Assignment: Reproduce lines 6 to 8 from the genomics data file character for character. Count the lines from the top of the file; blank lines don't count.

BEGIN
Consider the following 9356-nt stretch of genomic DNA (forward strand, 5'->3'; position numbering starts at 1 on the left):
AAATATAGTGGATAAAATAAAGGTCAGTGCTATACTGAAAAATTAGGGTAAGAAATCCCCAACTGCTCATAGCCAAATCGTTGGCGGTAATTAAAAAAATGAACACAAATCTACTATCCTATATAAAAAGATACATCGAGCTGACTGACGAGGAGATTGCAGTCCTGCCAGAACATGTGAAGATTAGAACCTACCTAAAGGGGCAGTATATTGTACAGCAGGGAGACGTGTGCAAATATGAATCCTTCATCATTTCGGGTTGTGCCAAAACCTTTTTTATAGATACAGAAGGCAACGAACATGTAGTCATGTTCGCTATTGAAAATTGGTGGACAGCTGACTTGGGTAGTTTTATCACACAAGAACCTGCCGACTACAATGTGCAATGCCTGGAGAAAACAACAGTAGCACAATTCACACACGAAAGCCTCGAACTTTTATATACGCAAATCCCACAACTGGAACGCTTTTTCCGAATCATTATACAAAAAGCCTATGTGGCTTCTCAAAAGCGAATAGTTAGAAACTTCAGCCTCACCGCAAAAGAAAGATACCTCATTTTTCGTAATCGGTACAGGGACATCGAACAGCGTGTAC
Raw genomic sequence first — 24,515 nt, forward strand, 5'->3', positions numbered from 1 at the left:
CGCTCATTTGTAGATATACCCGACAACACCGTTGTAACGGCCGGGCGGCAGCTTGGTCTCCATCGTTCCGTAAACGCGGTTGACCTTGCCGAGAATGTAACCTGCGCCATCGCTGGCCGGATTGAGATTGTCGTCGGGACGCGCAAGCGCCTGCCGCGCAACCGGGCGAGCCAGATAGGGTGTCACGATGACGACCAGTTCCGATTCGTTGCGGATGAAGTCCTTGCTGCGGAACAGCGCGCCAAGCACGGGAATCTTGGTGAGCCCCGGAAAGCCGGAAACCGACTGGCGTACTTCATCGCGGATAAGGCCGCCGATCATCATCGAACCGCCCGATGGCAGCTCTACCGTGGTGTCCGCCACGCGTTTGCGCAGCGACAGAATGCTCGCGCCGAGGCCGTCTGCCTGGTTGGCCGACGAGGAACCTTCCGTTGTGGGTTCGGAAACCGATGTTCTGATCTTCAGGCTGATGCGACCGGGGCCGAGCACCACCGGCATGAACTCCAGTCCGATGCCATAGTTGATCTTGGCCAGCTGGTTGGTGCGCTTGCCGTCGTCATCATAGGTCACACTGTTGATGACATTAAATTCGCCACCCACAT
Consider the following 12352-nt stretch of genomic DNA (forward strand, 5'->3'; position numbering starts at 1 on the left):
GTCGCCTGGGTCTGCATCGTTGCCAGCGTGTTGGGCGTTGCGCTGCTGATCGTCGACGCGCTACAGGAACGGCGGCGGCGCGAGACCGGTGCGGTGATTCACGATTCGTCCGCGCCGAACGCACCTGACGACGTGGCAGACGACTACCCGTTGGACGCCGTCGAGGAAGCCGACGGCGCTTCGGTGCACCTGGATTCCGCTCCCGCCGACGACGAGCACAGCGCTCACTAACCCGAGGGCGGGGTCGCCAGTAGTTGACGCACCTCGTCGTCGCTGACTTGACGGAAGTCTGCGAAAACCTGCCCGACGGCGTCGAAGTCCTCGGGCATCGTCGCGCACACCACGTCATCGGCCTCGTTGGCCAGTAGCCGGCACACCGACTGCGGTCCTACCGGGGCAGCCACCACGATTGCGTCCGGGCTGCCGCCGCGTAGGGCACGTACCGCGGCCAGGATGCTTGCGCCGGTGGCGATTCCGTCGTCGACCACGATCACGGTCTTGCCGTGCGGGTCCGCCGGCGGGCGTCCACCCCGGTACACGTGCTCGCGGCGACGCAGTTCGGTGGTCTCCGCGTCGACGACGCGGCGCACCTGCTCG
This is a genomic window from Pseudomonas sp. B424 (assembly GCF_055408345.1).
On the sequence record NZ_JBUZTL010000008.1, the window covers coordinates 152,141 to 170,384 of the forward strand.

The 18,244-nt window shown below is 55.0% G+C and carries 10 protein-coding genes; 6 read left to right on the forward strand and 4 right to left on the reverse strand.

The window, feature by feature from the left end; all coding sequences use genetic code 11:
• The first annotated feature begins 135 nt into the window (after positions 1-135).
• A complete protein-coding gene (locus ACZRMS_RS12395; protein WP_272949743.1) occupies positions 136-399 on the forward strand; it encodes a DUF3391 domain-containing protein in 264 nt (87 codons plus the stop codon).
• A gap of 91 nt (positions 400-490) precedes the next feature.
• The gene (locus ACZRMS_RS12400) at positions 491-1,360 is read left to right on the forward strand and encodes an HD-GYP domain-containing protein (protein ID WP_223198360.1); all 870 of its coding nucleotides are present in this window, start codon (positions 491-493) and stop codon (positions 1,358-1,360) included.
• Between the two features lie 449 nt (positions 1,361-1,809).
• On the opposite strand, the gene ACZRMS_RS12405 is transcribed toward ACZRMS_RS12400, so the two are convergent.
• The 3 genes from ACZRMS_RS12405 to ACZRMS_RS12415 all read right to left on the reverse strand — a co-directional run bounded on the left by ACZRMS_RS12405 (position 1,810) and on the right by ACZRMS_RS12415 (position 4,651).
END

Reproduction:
GTCGCCTGGGTCTGCATCGTTGCCAGCGTGTTGGGCGTTGCGCTGCTGATCGTCGACGCGCTACAGGAACGGCGGCGGCGCGAGACCGGTGCGGTGATTCACGATTCGTCCGCGCCGAACGCACCTGACGACGTGGCAGACGACTACCCGTTGGACGCCGTCGAGGAAGCCGACGGCGCTTCGGTGCACCTGGATTCCGCTCCCGCCGACGACGAGCACAGCGCTCACTAACCCGAGGGCGGGGTCGCCAGTAGTTGACGCACCTCGTCGTCGCTGACTTGACGGAAGTCTGCGAAAACCTGCCCGACGGCGTCGAAGTCCTCGGGCATCGTCGCGCACACCACGTCATCGGCCTCGTTGGCCAGTAGCCGGCACACCGACTGCGGTCCTACCGGGGCAGCCACCACGATTGCGTCCGGGCTGCCGCCGCGTAGGGCACGTACCGCGGCCAGGATGCTTGCGCCGGTGGCGATTCCGTCGTCGACCACGATCACGGTCTTGCCGTGCGGGTCCGCCGGCGGGCGTCCACCCCGGTACACGTGCTCGCGGCGACGCAGTTCGGTGGTCTCCGCGTCGACGACGCGGCGCACCTGCTCG
This is a genomic window from Pseudomonas sp. B424 (assembly GCF_055408345.1).
On the sequence record NZ_JBUZTL010000008.1, the window covers coordinates 152,141 to 170,384 of the forward strand.